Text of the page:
Each finding represents a line item on an Excel spreadsheet. To give you an indication of the volume, last year Excel could not display everything they found wrong. There was an actual email circulating about how things were going to be better this year, not because we were in better shape -- Just because Excel 2007 can display more data than 2003 could.
All this goes into a massive file somewhere along with pre- and post- on-site remediation efforts.
During this process, we can't leave. Food (or food-like substances) gets brought in and we remain at our desks, enduring the questioning and frantically fixing every single stupid thing.
To prepare, we've been doing our own scanning. All eyes are on us, the new group, with the full expectation that we will botch this as fully and awfully as everyone else always does.
As of this morning, our total number of unique findings is 22.
I'm pretty sure even Excel 2003 can manage that one.
My concern at this point is that if we aren't up here fixing stuff for four straight days with no break, how can I pad my hours to make up for it?
I'm sure I'll find a way.
One doesn't remain a consultant for this long without picking up an ability to bill creatively.
And mercilessly.

Monday, April 27, 2009

When Procedure is the Desired Result

When I started working here, there was an initiative to standardize access by job roles. On the surface, this is a fabulous idea.
It defines responsibilities and allows for smoother configuration of the accounts of new hires.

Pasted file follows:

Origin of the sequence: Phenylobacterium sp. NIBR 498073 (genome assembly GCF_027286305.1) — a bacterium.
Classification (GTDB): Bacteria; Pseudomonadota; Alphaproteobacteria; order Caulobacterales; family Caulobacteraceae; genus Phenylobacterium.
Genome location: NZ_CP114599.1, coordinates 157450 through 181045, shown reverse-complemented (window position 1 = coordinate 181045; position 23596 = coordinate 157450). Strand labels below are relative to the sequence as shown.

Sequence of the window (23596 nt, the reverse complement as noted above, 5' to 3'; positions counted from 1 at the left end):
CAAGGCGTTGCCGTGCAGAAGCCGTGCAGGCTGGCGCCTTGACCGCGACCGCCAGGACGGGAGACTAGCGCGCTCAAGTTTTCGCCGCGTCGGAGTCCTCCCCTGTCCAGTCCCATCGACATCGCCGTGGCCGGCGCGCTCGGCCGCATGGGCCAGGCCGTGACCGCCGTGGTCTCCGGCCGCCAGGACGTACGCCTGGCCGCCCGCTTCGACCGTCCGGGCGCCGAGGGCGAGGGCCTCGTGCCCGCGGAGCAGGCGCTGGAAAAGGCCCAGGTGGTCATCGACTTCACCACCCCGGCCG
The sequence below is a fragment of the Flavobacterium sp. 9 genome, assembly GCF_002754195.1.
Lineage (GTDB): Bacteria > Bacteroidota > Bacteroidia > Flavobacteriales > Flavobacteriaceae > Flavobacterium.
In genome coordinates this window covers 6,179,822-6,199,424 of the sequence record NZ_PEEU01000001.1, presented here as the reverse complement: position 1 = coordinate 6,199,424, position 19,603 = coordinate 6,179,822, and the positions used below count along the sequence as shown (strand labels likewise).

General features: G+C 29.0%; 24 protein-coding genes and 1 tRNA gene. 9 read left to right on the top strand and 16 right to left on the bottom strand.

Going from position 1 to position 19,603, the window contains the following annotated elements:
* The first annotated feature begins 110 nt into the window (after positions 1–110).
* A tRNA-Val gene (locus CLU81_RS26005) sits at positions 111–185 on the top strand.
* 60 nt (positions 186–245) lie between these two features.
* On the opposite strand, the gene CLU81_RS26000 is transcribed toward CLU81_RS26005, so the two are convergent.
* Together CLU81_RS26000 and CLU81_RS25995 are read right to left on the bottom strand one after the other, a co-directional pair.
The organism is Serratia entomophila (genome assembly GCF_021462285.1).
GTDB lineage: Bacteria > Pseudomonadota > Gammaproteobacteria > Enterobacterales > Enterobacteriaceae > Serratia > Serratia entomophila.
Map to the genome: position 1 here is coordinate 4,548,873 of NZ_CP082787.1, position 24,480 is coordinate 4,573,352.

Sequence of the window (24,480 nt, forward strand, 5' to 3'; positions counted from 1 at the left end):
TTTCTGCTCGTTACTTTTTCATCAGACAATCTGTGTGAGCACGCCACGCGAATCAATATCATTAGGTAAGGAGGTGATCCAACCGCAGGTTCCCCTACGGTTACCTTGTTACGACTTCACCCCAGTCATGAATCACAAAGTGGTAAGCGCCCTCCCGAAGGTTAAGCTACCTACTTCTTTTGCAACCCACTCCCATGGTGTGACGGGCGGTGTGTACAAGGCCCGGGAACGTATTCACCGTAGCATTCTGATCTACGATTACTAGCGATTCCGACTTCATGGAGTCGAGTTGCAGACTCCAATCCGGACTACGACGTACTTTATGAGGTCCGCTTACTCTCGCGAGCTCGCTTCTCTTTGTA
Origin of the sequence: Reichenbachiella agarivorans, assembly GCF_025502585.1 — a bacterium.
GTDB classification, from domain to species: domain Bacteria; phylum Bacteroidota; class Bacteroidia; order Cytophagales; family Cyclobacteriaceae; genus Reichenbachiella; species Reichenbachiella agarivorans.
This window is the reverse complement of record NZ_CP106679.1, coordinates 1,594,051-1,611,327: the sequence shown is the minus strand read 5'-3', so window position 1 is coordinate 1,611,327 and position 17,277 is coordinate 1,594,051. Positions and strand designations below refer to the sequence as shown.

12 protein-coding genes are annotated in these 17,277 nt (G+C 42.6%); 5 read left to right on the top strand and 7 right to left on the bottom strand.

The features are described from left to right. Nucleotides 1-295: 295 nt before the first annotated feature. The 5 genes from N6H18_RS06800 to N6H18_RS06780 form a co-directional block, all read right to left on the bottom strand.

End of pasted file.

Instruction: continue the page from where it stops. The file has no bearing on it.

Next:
The problem is the transition.
Several people on my team have been with the company for a decade.
During that time, they have accumulated accesses they no longer need by definition but still use as a learned component of their day-to-day jobs.
My manager is one of these people, and since this whole project ties in with our groups role in the company, he has been tasked with making it happen even though it is something he does not want.
According to process, he assigned a project manager to the task and sat back.
This project manager diligently began documenting roles and responsibilities and access lists and submitting paperwork. The my manager found something else to take priority and pulled her off the access project to work on that.
He assigned another project manager to take over the access initiative. This project manager needed quite a bit of cross-training and catch-up information from the first, but once the transition was complete, he too began to document things and submit the proper forms to make this change a reality.
However, as frequently happens in large and complicated environments like this one, something came up. My manager pulled this project manager and set them against the new task, assigning another to replace him on the access standardization initiative.
Again, there was a period of cross-training and catch-up. This third project manager found some inconsistencies in the process which had existed from the start. She began the process of correcting these, starting with the beginning of the project timeline. Since some of the original requests are over a year old, they need to completely be re-submitted for review. Further, the error makes a good case for a re-evaluation of existing gathered data sets, prompting a review of those.
Closing his office door behind me, I asked my manager if he knew that the project had just been effectively rebooted, delaying the end result well past the deadline established in the project budget and calling the whole future of the effort into question over paperwork errors.
His answer to that question also clarified a few questions I've long held about corporate life:
"Oh, I know. Why do you think she is the Project Management Team Lead?"
"Does she know that is why she is the Team Lead? Because she is the preventer of progress?"
"No," he was smiling,"If it were intentional complication it would be considered sabotage. Her intent is pure, so everything is good."